I'm checking the interrupt latency time of MK60DX256ZVLQ10.
The KQRUG is reporting:
"The NVIC is a standard module on the ARM Cortex M series. This module is closely
integrated with the core and provides a very low latency for entering an interrupt service
routine ISR (12 cycles) and exiting an ISR (12 cycles)."
But, I'm observing a different behaviour. It is possible to check the wave below:
TRACE 1: the edge that generaete the interrupt (port E pin 0)
TRACE 2: a pin asserted immediately when ISR is started and deasserted at the end of ISR (port A pin 17)
TRACE 3: the TRACE_CLKOUT pin with system clock/2.
This is my simple ISR:
void PORTE_INT_HANDLER (void)
PORTE_ISFR |= 0x01;
GPIOA_PDOR |= 0x00020000;
GPIOA_PDOR &= ~0x00020000;
Can someone tell me why the latency is too big than 12 cycles?
thank you all..
Looking at the Kinetis K documentation, it looks to me that you will need to do the following to reduce interrupt latency as much as possible:
It would also help to change your code to:
void PORTE_INT_HANDLER (void)
// write directly to PSOR/PCOR instead of changing PDOR
GPIOA_PSOR = 0x00020000;
// ISFR is w1c, so just write the bits we want to clear
PORTE_ISFR = 0x01;
GPIOA_PCOR = 0x00020000;
Fabio, your test is not measuring the interrupt latency. It is measuring the time from the application of the interrupt to the GPIO going high. You are forgetting to count the cycles generated by the entry overhead of the C ISR function and subsequent C bit setting statements.
There will be cycles used in the set up of the C interrupt function frame. There are at least 3 cycles used for PORTE_ISFR |= 0x01. One cycle to read PortE_ISFR to a register, one cycle to OR 0x01 into the register and a write of the register to PortE_ISFR. There are at least three cycles consumed in the setting of the output PIN. Notice how many cycles it takes for the signal to go from high to low with back to back C GPIO write statements in your example.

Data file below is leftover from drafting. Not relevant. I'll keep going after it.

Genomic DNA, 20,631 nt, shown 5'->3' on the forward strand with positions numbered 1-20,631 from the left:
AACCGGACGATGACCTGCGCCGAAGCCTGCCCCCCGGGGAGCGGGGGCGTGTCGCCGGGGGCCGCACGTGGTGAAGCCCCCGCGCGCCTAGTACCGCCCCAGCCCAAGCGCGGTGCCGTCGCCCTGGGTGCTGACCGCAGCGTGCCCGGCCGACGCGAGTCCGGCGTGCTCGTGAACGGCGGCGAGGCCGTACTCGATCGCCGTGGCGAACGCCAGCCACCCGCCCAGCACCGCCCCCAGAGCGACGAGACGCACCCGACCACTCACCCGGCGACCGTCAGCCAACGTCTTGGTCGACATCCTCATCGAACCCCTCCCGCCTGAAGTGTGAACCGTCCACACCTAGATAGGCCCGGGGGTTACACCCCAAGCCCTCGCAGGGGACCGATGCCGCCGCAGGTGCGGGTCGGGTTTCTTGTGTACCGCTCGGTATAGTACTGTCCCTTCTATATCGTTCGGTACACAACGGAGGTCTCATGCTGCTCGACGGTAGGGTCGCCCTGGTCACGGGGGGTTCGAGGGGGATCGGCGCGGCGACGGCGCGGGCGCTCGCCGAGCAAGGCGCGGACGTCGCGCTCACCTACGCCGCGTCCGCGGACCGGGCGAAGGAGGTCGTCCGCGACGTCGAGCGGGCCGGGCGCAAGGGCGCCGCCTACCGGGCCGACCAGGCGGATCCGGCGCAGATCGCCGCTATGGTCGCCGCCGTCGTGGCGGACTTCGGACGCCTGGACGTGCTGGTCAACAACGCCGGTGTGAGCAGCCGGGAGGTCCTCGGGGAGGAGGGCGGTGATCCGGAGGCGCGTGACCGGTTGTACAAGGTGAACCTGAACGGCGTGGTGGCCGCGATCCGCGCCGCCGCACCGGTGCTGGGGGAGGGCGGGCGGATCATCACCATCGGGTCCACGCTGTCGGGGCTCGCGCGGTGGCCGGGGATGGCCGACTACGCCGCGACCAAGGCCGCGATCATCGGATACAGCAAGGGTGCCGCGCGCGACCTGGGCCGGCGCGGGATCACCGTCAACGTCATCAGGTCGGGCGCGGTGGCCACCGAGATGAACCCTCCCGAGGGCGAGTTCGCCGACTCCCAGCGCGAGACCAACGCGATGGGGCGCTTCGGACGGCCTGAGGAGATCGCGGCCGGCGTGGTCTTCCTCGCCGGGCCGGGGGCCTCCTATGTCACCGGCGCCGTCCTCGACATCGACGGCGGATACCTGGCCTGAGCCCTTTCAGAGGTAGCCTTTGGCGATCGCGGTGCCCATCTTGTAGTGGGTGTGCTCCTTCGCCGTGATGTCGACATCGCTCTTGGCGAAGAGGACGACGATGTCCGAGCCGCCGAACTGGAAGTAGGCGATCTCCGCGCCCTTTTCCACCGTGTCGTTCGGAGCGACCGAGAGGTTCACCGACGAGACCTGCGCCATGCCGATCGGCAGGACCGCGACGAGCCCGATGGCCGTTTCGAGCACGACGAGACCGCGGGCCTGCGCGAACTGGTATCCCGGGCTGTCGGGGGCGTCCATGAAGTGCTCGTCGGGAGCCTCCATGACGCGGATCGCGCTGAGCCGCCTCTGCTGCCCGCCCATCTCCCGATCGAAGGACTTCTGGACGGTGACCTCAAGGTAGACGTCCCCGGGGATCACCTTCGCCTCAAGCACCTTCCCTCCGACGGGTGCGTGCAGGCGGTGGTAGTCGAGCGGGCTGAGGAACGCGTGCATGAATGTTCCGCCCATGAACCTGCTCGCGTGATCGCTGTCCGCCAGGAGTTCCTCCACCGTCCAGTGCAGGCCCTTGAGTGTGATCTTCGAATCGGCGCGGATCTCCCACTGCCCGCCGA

You need to look at the assembly code of the Interrupt function to find out how many cycles are being consumed before you set the GPIO pin. You need to subtract the cycles the C function used to get an accurate read of interrupt latency.
thank you for the clarification, but i'm not underdtandig what is appening:
The instruction if ISR are:
0x00000000 PORTE_INT_HANDLER: cycles
0x00000000 0x01A0F24D movw r1,#53408 1
0x00000004 0x0104F2C4 movt r1,#16388 1
0x00000008 0x6808 ldr r0,[r1,#0] 2
0x0000000A 0x0001F040 orr r0,r0,#1 1
0x0000000E 0x6008 str r0,[r1,#0] 2
0x00000010 0x010CF24F movw r1,#61452 1
0x00000014 0x010FF2C4 movt r1,#16399 1
0x00000018 0x6808 ldr r0,[r1,#0] 2
0x0000001A 0x3000F440 orr r0,r0,#131072 1
0x0000001E 0x6008 str r0,[r1,#0] 2 tot= 14
0x00000020 0x010CF24F movw r1,#61452
0x00000024 0x010FF2C4 movt r1,#16399
0x00000028 0x6808 ldr r0,[r1,#0]
0x0000002A 0x3000F440 orr r0,r0,#131072
0x0000002E 0x6008 str r0,[r1,#0]
0x00000030 0x4770 bx lr
And if these calculations are right:
SYSTEM CLOCK 96,0E+6Hz --> T_CYCLE 10,4E-9 Sec
DELAYS CYCLES TIME (sec)
INTERRUPT LATECY 12 --> 125,0E-9
ISR INSTRUCTIONS EXECUTION 14 --> 145,8E-9
FLASH WAIT STATE@24MHz 41,7E-9
Why I'm measuring a delay of 420ns instead of 312?
Where is my mistake? can someone help me?
When you are counting clock cycles in your code sequence you are only considering the time the core takes to execute the instruction.
In the MCU a write to a GPIO register traverses a Cross-bar switch and then a bus gasket and then it gets to the peripheral. If you assume best case being the core is not in contention on the crossbar for the GPIO slave bus( a good guess in this case) then the number of cycles through the cross bar is 1-2 cycles.
The number of clock cycles through the peripheral gasket into the peripheral is another 1-2 cycles. After the write completes in the core the actual write to the register could be 4 plus cycles later. The entire operation is going to take not 2 cycles but 6 cycles.
If you do a read from a peripheral the core is stalled for the 2-4 cycles while the read comes back with the result. Core execution may need to wait longer if the peripheral is in a different power domain. Peripherals like the LLWU, LPTMR, RTC, CMP, TSI are in a seperate power domain and syncronization between domains add addition cycles.